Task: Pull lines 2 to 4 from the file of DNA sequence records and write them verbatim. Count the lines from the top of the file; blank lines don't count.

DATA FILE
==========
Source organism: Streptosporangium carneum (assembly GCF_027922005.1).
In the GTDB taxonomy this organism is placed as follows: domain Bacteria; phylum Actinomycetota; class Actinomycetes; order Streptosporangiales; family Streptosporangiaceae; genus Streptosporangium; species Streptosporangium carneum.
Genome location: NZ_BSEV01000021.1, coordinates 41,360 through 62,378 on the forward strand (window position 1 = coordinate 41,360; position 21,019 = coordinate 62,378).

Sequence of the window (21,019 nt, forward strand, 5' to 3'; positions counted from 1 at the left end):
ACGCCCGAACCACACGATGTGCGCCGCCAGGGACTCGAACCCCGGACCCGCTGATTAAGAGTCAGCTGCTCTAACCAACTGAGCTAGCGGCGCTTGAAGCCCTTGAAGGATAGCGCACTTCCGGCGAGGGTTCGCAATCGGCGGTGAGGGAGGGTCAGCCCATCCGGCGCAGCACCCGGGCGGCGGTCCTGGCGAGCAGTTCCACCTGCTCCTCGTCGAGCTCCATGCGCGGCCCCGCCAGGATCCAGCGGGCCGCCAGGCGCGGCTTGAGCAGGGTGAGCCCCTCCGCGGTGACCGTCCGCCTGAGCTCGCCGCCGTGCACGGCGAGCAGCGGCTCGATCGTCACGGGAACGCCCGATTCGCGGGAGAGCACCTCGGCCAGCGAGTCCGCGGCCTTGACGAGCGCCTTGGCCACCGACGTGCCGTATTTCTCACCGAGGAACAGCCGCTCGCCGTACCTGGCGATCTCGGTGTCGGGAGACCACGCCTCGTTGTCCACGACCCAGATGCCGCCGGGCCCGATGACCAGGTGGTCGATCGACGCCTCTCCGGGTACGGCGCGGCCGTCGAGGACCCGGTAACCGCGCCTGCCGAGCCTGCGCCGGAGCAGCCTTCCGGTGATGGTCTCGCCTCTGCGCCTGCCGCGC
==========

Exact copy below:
In the GTDB taxonomy this organism is placed as follows: domain Bacteria; phylum Actinomycetota; class Actinomycetes; order Streptosporangiales; family Streptosporangiaceae; genus Streptosporangium; species Streptosporangium carneum.
Genome location: NZ_BSEV01000021.1, coordinates 41,360 through 62,378 on the forward strand (window position 1 = coordinate 41,360; position 21,019 = coordinate 62,378).

Sequence of the window (21,019 nt, forward strand, 5' to 3'; positions counted from 1 at the left end):